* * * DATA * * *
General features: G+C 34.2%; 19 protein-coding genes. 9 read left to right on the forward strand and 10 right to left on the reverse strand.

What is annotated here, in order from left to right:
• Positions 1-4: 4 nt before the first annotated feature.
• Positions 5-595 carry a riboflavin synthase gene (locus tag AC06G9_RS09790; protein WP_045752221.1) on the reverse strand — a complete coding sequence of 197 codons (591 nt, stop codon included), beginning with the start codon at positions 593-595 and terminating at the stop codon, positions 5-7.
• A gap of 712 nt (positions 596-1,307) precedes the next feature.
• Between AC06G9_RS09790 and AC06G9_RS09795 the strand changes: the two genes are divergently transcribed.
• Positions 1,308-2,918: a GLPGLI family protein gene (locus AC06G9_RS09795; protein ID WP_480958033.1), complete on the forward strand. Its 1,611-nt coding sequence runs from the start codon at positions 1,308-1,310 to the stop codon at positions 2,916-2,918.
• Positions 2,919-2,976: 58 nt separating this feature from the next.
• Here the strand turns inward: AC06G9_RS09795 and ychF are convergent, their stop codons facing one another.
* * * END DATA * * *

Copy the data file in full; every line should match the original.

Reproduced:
General features: G+C 34.2%; 19 protein-coding genes. 9 read left to right on the forward strand and 10 right to left on the reverse strand.

What is annotated here, in order from left to right:
• Positions 1-4: 4 nt before the first annotated feature.
• Positions 5-595 carry a riboflavin synthase gene (locus tag AC06G9_RS09790; protein WP_045752221.1) on the reverse strand — a complete coding sequence of 197 codons (591 nt, stop codon included), beginning with the start codon at positions 593-595 and terminating at the stop codon, positions 5-7.
• A gap of 712 nt (positions 596-1,307) precedes the next feature.
• Between AC06G9_RS09790 and AC06G9_RS09795 the strand changes: the two genes are divergently transcribed.
• Positions 1,308-2,918: a GLPGLI family protein gene (locus AC06G9_RS09795; protein ID WP_480958033.1), complete on the forward strand. Its 1,611-nt coding sequence runs from the start codon at positions 1,308-1,310 to the stop codon at positions 2,916-2,918.
• Positions 2,919-2,976: 58 nt separating this feature from the next.
• Here the strand turns inward: AC06G9_RS09795 and ychF are convergent, their stop codons facing one another.